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Fish Experience Stress, Too

Dec 02, 2015 03:16 PM EST
A stress-induced hypothermia experiment revealed zebrafish exhibit an emotional fever when placed in undesirable environments.
(Photo : Flickr: Jeff Kubina)

When faced with stressful situations mammals, birds, and certain reptiles exhibit emotional fever, or a slight rise in body temperature in response to external stimuli. For the first time, researchers from the Universitat Autònoma de Barcelona have documented similar behaviors in fish.  

For their study, researchers placed two groups of 36 zebrafish in a large tank with different interconnected compartments that had temperatures ranging from 18 degrees Celsius to 35 degrees Celsius, according to a news release. While one of the fish groups was kept in an undisturbed area where the temperature was set to 28 degrees Celsius – their optimumal environment – the other group was subjected to a stressful situation: confined to a net inside the tank set to 27 degrees Celsius for 15 minutes.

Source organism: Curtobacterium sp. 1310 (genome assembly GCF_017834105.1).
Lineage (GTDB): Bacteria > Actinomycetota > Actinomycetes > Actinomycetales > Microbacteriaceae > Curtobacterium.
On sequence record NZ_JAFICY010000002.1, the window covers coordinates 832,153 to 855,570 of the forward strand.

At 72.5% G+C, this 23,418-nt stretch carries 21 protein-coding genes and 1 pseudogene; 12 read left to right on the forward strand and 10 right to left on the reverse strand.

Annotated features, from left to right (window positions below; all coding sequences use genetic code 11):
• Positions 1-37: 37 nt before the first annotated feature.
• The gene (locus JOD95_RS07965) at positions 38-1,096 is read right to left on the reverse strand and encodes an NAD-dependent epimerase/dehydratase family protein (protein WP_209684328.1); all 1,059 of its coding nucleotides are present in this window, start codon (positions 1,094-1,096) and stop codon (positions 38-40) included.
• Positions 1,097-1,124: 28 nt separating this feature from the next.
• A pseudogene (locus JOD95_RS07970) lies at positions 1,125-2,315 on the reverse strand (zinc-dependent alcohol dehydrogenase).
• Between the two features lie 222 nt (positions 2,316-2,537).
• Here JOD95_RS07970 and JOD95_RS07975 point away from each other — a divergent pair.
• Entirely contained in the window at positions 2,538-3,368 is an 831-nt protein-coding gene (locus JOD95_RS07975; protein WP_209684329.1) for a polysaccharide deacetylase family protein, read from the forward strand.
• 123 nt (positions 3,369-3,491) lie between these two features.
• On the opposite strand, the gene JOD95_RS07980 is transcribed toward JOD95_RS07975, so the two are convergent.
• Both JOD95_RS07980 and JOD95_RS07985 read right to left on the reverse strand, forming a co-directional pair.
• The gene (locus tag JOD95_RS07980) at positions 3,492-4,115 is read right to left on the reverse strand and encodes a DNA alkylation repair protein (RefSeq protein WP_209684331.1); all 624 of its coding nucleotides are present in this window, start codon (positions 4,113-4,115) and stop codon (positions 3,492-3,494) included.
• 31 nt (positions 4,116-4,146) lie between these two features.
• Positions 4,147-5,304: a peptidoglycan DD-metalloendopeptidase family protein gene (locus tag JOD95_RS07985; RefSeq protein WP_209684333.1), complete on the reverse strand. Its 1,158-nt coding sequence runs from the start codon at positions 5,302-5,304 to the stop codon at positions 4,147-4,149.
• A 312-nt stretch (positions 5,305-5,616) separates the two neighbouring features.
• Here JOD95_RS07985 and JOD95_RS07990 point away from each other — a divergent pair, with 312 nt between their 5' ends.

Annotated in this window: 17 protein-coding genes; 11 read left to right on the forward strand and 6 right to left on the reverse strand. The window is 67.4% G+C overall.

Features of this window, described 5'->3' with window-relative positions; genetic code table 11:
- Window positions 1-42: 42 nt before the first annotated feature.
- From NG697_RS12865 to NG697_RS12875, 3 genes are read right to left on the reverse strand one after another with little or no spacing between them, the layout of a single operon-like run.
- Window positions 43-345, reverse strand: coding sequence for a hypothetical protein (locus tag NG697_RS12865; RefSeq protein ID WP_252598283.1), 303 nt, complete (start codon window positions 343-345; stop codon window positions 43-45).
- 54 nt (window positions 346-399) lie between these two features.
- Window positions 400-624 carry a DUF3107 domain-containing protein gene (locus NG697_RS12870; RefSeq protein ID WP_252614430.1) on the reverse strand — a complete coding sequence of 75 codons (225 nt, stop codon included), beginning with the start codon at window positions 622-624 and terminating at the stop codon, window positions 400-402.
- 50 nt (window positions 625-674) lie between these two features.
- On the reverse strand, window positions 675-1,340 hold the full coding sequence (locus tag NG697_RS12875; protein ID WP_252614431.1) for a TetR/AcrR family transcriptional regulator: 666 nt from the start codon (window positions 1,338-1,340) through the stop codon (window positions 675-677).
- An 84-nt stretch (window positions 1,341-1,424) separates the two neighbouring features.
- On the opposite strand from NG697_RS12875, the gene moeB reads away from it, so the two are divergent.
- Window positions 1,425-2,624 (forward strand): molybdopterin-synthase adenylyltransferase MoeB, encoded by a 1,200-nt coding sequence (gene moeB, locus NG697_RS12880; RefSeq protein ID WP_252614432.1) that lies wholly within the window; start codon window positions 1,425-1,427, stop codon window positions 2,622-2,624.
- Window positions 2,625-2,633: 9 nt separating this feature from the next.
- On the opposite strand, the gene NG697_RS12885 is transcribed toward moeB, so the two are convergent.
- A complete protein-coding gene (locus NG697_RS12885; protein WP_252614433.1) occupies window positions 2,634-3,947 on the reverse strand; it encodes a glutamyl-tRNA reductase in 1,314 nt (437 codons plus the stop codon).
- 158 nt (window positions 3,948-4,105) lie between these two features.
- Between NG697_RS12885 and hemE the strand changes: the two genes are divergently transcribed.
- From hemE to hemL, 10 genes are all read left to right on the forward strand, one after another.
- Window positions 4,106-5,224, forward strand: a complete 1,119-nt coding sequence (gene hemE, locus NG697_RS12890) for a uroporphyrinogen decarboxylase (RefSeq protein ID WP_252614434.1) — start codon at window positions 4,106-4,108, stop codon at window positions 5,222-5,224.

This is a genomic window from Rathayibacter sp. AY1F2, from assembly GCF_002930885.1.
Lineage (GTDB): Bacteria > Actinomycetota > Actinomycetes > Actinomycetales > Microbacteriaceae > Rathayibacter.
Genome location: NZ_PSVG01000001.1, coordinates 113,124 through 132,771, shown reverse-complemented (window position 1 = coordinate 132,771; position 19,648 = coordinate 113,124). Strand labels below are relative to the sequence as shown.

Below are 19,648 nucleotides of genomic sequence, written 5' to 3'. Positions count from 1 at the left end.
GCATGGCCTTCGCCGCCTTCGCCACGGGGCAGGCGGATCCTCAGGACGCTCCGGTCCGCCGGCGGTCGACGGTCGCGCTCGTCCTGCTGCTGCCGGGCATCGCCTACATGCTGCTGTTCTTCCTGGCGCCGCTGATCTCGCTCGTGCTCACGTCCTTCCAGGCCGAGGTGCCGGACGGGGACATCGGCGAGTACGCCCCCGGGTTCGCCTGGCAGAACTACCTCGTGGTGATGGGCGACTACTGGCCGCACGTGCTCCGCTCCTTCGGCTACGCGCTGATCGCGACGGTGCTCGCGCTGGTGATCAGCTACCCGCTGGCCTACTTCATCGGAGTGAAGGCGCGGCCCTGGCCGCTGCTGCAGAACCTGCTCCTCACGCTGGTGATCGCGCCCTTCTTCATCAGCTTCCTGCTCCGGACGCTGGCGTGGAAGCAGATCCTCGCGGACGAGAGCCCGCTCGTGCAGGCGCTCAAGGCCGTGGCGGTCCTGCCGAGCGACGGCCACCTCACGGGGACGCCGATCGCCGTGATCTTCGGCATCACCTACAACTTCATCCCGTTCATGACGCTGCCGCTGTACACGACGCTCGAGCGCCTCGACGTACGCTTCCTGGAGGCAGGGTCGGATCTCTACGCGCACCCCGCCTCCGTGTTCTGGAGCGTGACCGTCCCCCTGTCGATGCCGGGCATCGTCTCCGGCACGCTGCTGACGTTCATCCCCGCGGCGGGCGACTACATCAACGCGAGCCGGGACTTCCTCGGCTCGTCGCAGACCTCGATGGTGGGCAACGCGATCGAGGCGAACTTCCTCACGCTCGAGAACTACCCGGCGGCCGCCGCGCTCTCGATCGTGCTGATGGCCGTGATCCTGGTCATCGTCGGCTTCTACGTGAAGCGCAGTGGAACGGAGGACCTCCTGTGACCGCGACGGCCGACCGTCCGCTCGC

When released, the control fish stayed in their designated compartments, but the distressed fish quickly swam towards warmer temperatures, increasing their body temperature by two or four degrees. 

Fish have often been regarded as having a low level of consciousness, or sentience, simply because they lack a cerebral cortex and –presumably – the ability to experience suffering. In addition, they posses little capacity for learning and memory. However, this recent study suggests fish respond to hypothermically stressful situations.

"These findings are very interesting: expressing emotional fever suggests for the first time that fish have some degree of consciousness," Sonia Rey, from UAB's Institute of Biomedicine and Biotechnology, said in the university's release.

Zebrafish are small tropical freshwater fish that are part of the minnow family. While they are native to the Himalayan Region and have a broad omnivorous diet, ranging from mud and sand to insects and arachnids, plants, algae, fish scales and even rubbish. 

The study was recently published in the Proceedings of the Royal Society of London, Biological Sciences.

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